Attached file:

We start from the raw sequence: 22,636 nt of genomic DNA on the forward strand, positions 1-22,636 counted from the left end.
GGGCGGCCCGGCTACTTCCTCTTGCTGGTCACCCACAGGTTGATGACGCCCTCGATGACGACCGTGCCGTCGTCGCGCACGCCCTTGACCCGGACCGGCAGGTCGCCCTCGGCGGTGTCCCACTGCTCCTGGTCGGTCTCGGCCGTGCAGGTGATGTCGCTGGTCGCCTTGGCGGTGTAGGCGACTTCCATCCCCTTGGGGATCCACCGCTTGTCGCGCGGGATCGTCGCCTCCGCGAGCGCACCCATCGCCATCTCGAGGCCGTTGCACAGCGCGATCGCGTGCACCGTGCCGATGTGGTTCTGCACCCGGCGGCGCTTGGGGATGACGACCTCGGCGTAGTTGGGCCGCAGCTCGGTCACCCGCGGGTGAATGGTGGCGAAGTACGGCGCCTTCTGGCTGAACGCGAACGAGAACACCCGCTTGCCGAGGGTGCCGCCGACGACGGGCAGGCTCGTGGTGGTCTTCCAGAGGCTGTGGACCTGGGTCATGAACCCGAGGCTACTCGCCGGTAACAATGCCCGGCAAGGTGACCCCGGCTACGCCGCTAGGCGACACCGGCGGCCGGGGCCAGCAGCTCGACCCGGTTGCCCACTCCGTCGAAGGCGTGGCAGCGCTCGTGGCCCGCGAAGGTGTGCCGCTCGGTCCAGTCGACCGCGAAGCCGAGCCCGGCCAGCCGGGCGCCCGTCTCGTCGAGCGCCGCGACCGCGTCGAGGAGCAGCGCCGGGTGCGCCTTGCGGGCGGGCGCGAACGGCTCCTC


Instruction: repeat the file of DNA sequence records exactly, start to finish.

We start from the raw sequence: 22,636 nt of genomic DNA on the forward strand, positions 1-22,636 counted from the left end.
GGGCGGCCCGGCTACTTCCTCTTGCTGGTCACCCACAGGTTGATGACGCCCTCGATGACGACCGTGCCGTCGTCGCGCACGCCCTTGACCCGGACCGGCAGGTCGCCCTCGGCGGTGTCCCACTGCTCCTGGTCGGTCTCGGCCGTGCAGGTGATGTCGCTGGTCGCCTTGGCGGTGTAGGCGACTTCCATCCCCTTGGGGATCCACCGCTTGTCGCGCGGGATCGTCGCCTCCGCGAGCGCACCCATCGCCATCTCGAGGCCGTTGCACAGCGCGATCGCGTGCACCGTGCCGATGTGGTTCTGCACCCGGCGGCGCTTGGGGATGACGACCTCGGCGTAGTTGGGCCGCAGCTCGGTCACCCGCGGGTGAATGGTGGCGAAGTACGGCGCCTTCTGGCTGAACGCGAACGAGAACACCCGCTTGCCGAGGGTGCCGCCGACGACGGGCAGGCTCGTGGTGGTCTTCCAGAGGCTGTGGACCTGGGTCATGAACCCGAGGCTACTCGCCGGTAACAATGCCCGGCAAGGTGACCCCGGCTACGCCGCTAGGCGACACCGGCGGCCGGGGCCAGCAGCTCGACCCGGTTGCCCACTCCGTCGAAGGCGTGGCAGCGCTCGTGGCCCGCGAAGGTGTGCCGCTCGGTCCAGTCGACCGCGAAGCCGAGCCCGGCCAGCCGGGCGCCCGTCTCGTCGAGCGCCGCGACCGCGTCGAGGAGCAGCGCCGGGTGCGCCTTGCGGGCGGGCGCGAACGGCTCCTC